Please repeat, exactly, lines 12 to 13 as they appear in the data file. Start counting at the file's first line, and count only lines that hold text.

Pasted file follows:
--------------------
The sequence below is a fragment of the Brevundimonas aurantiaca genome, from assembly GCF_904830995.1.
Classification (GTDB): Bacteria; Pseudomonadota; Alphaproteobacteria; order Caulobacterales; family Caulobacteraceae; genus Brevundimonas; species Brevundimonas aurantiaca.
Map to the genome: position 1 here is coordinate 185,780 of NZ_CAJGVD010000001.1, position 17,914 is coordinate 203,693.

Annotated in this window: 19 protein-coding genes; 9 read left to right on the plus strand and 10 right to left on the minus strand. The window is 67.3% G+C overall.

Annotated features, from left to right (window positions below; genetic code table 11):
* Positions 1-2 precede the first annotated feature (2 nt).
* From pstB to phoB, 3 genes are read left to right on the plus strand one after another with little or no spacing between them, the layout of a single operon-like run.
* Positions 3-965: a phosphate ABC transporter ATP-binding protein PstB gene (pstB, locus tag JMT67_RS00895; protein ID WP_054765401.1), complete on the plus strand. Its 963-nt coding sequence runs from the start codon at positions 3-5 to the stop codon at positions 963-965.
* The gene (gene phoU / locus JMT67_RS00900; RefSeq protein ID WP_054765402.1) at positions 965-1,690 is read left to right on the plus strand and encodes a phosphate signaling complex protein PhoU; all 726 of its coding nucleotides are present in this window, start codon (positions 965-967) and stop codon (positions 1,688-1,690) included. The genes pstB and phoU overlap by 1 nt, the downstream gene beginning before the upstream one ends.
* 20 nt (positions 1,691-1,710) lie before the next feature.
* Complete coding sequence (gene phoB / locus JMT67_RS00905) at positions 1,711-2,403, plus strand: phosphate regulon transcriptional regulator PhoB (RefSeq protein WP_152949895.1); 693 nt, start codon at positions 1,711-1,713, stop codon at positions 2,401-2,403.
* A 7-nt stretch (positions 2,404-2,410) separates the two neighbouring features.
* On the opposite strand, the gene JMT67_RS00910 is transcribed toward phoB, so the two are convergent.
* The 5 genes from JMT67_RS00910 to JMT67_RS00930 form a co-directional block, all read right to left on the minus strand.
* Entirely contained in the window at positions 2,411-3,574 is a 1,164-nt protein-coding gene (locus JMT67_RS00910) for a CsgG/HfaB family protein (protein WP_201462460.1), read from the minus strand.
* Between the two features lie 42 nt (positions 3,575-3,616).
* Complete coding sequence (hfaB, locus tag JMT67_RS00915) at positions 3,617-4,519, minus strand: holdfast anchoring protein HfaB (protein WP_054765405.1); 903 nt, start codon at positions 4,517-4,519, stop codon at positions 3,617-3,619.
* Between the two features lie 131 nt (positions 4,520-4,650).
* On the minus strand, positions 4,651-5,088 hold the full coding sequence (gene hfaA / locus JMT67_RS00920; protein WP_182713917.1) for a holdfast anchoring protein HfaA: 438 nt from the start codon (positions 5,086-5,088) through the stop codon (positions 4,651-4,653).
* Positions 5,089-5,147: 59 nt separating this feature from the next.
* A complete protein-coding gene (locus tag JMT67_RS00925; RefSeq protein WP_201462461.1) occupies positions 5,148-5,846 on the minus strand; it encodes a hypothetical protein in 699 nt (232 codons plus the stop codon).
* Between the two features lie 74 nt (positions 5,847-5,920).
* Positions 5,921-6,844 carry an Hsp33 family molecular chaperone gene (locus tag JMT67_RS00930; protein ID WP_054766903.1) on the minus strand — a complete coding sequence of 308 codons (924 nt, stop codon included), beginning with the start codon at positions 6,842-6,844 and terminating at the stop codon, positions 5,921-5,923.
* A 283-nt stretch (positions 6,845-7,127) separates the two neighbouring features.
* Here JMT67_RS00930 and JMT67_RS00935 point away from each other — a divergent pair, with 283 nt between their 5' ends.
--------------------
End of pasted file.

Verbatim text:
* A 7-nt stretch (positions 2,404-2,410) separates the two neighbouring features.
* On the opposite strand, the gene JMT67_RS00910 is transcribed toward phoB, so the two are convergent.